OECD Environment Working Papers

1997-0900 (online)
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This series is designed to make available to a wider readership selected studies on environmental issues prepared for use within the OECD. Authorship is usually collective, but principal authors are named. The papers are generally available only in their original language English or French with a summary in the other if available.

Capacity Development for Environmental Management and Governance in the Energy Sector in Developing Countries You or your institution have access to this content

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George Matheson1, Laurie Giroux1
Author Affiliations
  • 1: Marbek Resource Consultants, Canada

Publication Date
10 Feb 2011
Bibliographic information

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The relationships between energy, the environment, and development are deep and complex. The International Energy Agency has noted that energy is deeply implicated in each of the economic, social and environmental dimensions of human development. Energy services provide an essential input to economic activity, contribute to social development, and help meet basic human needs. But energy production and use also has significant environmental implications that must be managed if countries are to meet their long term sustainable development goals. The purpose of this paper is to highlight the importance of environmental management and governance in the energy sector; to present environmental goals, requirements, entry points, and strategies/approaches to capacity development for the environment (CDE) in this sector; and to discuss implications for donors. The focus is on CDE in a developing country context. The paper recognises that CDE must be seen as part of an endogenous process of change, and that it must operate at multiple levels: the enabling environment, the organisation, and the individual. The paper argues that capacity development is not an end in itself; instead, defined environmental goals should be the basis for determining capacity requirements, which in turn should be the basis for defining capacity development priorities. Based on this, the paper further argues that CDE should focus on sustainable energy sources of relevance to the majority of the population, and on increased efficiency of energy use. The paper links these concepts to the country systems approach to development assistance advocated in the Paris Declaration on Aid Effectiveness, and discusses some of the challenges donors face in providing CDE assistance that responds to these concepts and principles.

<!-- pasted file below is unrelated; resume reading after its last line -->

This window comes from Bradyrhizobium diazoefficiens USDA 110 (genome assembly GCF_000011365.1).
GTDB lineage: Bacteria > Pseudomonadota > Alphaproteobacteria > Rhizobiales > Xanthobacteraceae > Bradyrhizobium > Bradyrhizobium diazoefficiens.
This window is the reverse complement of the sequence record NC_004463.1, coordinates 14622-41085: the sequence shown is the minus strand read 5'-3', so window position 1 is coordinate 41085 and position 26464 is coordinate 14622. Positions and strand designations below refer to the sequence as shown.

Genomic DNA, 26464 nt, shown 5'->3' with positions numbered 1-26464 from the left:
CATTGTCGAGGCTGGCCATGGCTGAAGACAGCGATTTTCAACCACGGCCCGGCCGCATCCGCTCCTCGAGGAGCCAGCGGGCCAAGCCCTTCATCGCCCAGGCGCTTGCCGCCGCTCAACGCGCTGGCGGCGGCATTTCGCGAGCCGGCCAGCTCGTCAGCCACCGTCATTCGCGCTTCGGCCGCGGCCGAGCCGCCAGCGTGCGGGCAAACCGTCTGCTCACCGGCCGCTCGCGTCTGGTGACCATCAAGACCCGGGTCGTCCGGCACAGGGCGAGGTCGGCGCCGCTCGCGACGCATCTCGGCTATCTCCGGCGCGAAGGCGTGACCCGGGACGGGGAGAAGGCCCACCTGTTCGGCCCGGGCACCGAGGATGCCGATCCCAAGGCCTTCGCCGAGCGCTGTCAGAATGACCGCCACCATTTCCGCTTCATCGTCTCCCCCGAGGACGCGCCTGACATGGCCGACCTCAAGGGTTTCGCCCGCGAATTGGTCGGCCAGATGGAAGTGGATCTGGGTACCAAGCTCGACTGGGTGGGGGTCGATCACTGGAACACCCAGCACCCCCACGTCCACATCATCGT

environmental management, sustainable energy, environmental governance, energy sector, energy efficiency, developing countries, renewable energy, capacity development, country systems
JEL Classification:
  • H23: Public Economics / Taxation, Subsidies, and Revenue / Externalities; Redistributive Effects; Environmental Taxes and Subsidies
  • O13: Economic Development, Technological Change, and Growth / Economic Development / Agriculture; Natural Resources; Energy; Environment; Other Primary Products
  • O17: Economic Development, Technological Change, and Growth / Economic Development / Formal and Informal Sectors; Shadow Economy; Institutional Arrangements
  • O19: Economic Development, Technological Change, and Growth / Economic Development / International Linkages to Development; Role of International Organizations
  • O29: Economic Development, Technological Change, and Growth / Development Planning and Policy / Other
  • O33: Economic Development, Technological Change, and Growth / Technological Change; Research and Development; Intellectual Property Rights / Technological Change: Choices and Consequences; Diffusion Processes
  • Q01: Agricultural and Natural Resource Economics; Environmental and Ecological Economics / General / Sustainable Development
  • Q4: Agricultural and Natural Resource Economics; Environmental and Ecological Economics / Energy
  • Q5: Agricultural and Natural Resource Economics; Environmental and Ecological Economics / Environmental Economics